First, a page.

Fear factor: Tackling work phobia
Got an office phobia? Haven’t we all? It’s just for some of us an office phobia means more than wanting to stay in bed on Monday mornings. According to conservative estimates by the British mental health charity Mind, at least 10 million people have a phobia — and for some that means facing their fears every day at work.
Dealing with a phobia at work is tricky to say the least. What will your colleagues think? How can you avoid your phobia and still keep your job? And not all phobia are as specific as you’d think. A phobia can occur about any object or situation, and some are complex and not easy to define. Workplace phobia often share one thing in common — a fear of what other people think of us.
“The most common work fear is social phobia,” says Professor Robert Edelmann, a patron of the National Phobics Society. “It’s impossible to work in an office and not interact with people. If you have a social phobia, it’s likely to be revealed at work.”
So does a social phobia mean you hide away in a corner and are too scared to talk to anyone? “A social phobia can manifest itself in many ways,” says Edelmann. “It could cause intense blushing, you might not want to eat lunch in front of people or shun after-work parties. You may also dodge giving a presentation and avoid speaking in meetings.”
This is something Anna Lancaster (not her real name), who works in magazines can identify with. “I have an irrational dread of office meetings, especially those where I’m expected to contribute,” she says. “I was shaking with nerves before one team meeting where I had to present an appraisal of a competitor. It went fine, but I was worried for weeks, and considered calling in sick on the day. During the presentation my voice was shaky, I went bright red, my hands were trembling and I felt sick.”
There can’t be many of us whose stomachs don’t turn at hearing the word ‘appraisal’ or learning we have to give an important presentation. But when does a bit of healthy fear become a phobia? “It’s perfectly normal to have fears but it depends on how you deal with them that defines whether it’s a phobia or not,’’ explains Edelmann. “If you’re scared of doing presentations but you still do them, then your fear is not a phobia. If you avoid doing a presentation by calling in sick, then the fear could have escalated into a phobia.”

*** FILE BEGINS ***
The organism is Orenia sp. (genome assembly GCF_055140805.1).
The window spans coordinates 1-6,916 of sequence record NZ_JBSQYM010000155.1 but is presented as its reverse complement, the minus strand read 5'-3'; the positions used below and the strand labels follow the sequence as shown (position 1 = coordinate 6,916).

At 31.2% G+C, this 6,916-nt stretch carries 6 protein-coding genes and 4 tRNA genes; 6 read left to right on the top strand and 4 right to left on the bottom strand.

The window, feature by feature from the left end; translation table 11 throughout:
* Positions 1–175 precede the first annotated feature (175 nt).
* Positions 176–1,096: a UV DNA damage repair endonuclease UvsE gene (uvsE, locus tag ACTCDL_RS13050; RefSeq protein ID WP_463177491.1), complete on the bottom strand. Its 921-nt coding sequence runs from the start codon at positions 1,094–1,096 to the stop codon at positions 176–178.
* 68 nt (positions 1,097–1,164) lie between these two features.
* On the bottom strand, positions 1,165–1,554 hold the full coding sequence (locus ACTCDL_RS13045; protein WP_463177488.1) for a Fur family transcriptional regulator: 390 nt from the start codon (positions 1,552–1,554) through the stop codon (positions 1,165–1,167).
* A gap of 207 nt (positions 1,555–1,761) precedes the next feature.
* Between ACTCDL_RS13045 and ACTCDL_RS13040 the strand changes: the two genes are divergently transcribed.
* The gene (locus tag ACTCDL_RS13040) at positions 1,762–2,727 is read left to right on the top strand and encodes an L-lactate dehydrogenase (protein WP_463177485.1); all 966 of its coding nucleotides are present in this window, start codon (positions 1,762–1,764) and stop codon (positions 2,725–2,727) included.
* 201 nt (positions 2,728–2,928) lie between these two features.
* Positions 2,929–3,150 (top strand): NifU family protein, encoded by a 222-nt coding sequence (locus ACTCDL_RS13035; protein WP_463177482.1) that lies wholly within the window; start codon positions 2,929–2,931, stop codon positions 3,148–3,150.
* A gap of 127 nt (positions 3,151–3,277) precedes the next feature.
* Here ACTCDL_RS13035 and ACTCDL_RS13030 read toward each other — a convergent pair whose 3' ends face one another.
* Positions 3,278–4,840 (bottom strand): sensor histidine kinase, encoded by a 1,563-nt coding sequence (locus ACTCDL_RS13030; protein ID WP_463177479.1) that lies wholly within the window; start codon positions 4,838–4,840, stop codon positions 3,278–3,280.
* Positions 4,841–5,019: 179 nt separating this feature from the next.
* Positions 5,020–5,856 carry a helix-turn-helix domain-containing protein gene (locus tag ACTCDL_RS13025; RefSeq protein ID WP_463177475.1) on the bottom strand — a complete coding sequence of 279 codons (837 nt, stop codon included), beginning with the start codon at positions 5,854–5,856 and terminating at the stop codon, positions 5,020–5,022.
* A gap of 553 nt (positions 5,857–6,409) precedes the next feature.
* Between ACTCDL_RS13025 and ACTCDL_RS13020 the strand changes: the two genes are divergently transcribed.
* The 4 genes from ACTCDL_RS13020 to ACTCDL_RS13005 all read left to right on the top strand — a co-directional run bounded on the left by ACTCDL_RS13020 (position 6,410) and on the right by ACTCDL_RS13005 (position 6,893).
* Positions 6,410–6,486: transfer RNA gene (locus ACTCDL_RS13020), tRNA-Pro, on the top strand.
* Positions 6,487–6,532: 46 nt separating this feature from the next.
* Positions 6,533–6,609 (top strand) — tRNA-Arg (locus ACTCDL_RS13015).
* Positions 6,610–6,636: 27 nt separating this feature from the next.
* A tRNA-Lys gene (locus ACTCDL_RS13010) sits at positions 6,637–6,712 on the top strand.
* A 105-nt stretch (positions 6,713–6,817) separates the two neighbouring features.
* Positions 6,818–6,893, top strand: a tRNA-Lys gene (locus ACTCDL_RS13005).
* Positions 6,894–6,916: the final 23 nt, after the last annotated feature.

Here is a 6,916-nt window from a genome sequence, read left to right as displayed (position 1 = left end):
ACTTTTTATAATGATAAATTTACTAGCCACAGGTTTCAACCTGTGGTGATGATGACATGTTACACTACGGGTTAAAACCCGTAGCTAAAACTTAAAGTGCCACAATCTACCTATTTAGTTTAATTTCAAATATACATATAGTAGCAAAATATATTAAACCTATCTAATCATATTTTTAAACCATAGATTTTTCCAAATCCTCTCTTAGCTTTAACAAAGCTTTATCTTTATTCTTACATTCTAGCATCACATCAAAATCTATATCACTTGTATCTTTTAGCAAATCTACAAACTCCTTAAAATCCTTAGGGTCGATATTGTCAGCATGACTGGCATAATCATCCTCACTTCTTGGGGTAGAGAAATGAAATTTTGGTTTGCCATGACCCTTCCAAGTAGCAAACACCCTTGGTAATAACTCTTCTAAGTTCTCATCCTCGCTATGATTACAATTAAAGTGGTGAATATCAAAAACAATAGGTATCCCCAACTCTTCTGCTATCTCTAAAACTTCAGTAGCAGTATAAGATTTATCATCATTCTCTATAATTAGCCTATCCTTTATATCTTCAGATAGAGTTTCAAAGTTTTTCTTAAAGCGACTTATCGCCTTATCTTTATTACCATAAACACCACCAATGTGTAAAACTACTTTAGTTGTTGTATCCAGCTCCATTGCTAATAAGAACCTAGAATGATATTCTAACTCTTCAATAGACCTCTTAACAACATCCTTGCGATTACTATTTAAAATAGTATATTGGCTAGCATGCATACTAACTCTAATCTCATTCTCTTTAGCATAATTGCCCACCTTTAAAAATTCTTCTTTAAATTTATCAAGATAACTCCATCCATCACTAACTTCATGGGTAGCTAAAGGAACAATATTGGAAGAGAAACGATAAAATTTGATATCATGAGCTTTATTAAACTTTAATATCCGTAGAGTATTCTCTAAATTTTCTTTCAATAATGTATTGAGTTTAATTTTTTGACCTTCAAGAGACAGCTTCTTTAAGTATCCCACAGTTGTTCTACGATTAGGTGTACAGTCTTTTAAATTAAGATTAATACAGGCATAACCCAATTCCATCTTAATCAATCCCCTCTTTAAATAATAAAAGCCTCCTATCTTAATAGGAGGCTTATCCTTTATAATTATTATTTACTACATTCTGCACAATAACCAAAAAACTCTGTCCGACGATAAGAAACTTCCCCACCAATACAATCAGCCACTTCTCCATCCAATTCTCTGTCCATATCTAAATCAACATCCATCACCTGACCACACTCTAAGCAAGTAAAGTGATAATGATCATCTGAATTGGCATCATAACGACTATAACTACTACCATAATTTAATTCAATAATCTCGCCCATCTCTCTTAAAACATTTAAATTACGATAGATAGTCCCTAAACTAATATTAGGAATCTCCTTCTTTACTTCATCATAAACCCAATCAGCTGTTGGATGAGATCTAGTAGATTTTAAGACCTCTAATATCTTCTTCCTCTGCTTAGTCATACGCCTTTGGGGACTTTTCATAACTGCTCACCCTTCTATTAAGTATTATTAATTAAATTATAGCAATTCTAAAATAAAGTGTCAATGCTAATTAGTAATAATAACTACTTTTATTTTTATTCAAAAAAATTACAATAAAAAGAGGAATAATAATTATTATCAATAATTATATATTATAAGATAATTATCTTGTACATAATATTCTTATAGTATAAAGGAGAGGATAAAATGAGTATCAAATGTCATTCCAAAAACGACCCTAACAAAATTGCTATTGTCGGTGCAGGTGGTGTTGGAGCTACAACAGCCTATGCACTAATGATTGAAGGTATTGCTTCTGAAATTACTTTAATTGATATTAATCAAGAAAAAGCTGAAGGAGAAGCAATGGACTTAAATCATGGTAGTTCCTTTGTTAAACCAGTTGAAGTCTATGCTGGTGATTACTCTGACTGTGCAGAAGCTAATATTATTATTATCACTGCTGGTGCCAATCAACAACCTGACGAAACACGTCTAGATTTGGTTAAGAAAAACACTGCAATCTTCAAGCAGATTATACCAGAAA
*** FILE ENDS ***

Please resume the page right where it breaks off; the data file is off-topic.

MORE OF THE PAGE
For some people a social phobia can result in leaving a job. Clare Edge, 23, left two jobs because of social anxiety at work.
“When I was 17, I started a new job in telesales. On my first day, I felt incredibly nervous and paranoid about what people thought of me. I made the odd mistake and I thought people were laughing at me,’’ she says. “At lunchtime, I decided to go home and I didn’t return to the job. The same thing happened in another job three months later.’’
For sufferers like Edge, an understanding manager or colleague can make all the difference. “There is such a stigma to mental health issues at work. If I could have spoken to my manager about my anxieties, I probably wouldn’t have left,’’ she says.
How you think appears to be the difference between someone who is fearful and someone who has a phobia. “Positive thinking is the key. If you tell yourself you’re going to look stupid in a meeting then you’re setting yourself up for failure. If positive thinking isn’t helping, then see your doctor,’’ advises Edelmann.
Edge agrees: “I joined a self-help group and met other social phobia sufferers. I realised lots of people have anxieties and I wasn’t so odd after all. If you’re suffering from a work phobia, just remember you’re not alone. There’s probably someone else in your office who’s just as worried as you.’’